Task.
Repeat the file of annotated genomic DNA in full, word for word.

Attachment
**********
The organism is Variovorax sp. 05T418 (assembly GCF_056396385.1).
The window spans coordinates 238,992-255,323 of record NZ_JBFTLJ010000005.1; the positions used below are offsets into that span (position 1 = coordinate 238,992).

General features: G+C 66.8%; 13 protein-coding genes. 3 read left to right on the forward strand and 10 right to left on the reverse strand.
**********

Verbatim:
The organism is Variovorax sp. 05T418 (assembly GCF_056396385.1).
The window spans coordinates 238,992-255,323 of record NZ_JBFTLJ010000005.1; the positions used below are offsets into that span (position 1 = coordinate 238,992).

General features: G+C 66.8%; 13 protein-coding genes. 3 read left to right on the forward strand and 10 right to left on the reverse strand.